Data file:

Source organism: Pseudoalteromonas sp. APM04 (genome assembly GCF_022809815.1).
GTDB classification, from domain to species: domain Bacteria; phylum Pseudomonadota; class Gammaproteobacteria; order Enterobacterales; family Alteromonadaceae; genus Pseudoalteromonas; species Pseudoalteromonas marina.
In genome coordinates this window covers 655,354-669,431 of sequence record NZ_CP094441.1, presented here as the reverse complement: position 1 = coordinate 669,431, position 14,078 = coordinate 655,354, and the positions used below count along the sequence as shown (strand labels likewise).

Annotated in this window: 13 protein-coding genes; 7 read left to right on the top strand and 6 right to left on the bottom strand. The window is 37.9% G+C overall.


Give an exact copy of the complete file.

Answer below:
Source organism: Pseudoalteromonas sp. APM04 (genome assembly GCF_022809815.1).
GTDB classification, from domain to species: domain Bacteria; phylum Pseudomonadota; class Gammaproteobacteria; order Enterobacterales; family Alteromonadaceae; genus Pseudoalteromonas; species Pseudoalteromonas marina.
In genome coordinates this window covers 655,354-669,431 of sequence record NZ_CP094441.1, presented here as the reverse complement: position 1 = coordinate 669,431, position 14,078 = coordinate 655,354, and the positions used below count along the sequence as shown (strand labels likewise).

Annotated in this window: 13 protein-coding genes; 7 read left to right on the top strand and 6 right to left on the bottom strand. The window is 37.9% G+C overall.